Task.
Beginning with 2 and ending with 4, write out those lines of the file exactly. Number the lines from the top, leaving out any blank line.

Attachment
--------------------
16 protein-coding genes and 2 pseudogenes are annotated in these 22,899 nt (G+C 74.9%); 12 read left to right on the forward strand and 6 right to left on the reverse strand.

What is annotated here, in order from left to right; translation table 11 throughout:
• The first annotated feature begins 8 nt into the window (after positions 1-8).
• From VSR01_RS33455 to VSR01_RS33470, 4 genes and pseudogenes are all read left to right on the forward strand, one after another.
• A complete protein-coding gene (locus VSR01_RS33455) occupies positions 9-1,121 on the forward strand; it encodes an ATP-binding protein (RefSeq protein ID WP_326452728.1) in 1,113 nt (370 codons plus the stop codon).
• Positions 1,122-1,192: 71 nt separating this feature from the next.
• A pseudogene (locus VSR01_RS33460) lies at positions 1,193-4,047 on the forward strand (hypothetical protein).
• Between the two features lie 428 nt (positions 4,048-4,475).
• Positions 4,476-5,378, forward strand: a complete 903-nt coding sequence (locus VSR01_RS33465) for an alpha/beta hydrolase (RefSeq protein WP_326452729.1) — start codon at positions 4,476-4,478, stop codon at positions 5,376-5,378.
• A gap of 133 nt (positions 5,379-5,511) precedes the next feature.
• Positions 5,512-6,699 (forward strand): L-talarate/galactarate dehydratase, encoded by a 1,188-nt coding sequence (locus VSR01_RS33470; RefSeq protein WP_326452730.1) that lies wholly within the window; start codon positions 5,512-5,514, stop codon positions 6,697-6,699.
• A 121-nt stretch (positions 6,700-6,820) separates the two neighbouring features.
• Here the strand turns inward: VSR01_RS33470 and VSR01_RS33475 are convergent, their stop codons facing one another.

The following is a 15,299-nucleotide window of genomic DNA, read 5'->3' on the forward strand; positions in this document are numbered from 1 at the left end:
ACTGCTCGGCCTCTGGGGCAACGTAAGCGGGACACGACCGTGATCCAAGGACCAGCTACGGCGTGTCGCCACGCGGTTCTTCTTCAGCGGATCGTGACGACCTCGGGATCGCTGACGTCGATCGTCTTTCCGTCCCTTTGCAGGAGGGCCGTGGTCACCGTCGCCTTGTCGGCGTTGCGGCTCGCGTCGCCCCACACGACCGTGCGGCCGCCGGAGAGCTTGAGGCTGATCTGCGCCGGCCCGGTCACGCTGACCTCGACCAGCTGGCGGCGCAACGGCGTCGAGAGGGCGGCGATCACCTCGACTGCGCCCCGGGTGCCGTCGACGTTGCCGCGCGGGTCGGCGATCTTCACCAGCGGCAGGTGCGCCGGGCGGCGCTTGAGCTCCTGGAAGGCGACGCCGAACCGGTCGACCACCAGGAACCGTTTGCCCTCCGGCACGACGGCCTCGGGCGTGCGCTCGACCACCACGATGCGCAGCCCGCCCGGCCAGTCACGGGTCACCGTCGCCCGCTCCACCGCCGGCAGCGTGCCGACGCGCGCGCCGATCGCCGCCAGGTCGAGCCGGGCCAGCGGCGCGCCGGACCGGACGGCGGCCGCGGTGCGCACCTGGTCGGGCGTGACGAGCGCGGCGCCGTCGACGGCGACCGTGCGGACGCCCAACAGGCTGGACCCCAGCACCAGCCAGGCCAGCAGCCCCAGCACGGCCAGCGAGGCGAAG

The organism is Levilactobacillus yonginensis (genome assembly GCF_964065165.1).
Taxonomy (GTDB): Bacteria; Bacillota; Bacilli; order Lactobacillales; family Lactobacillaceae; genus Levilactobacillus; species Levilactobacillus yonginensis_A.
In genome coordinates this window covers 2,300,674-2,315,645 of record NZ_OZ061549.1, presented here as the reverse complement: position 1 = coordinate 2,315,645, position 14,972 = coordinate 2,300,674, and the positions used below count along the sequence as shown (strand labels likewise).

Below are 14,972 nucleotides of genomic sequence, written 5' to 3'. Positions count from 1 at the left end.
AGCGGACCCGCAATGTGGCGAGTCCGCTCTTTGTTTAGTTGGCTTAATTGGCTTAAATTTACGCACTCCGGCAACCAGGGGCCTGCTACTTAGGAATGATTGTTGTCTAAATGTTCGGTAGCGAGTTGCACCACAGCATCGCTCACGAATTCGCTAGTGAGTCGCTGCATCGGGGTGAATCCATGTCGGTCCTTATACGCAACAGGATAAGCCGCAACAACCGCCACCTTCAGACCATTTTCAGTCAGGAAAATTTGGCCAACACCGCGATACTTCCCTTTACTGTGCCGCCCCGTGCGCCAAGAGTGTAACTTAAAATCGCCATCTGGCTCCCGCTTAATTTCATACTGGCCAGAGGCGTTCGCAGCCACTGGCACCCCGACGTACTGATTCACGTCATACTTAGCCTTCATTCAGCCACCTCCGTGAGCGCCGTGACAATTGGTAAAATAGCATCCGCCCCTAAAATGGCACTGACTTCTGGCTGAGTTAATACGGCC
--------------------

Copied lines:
What is annotated here, in order from left to right; translation table 11 throughout:
• The first annotated feature begins 8 nt into the window (after positions 1-8).
• From VSR01_RS33455 to VSR01_RS33470, 4 genes and pseudogenes are all read left to right on the forward strand, one after another.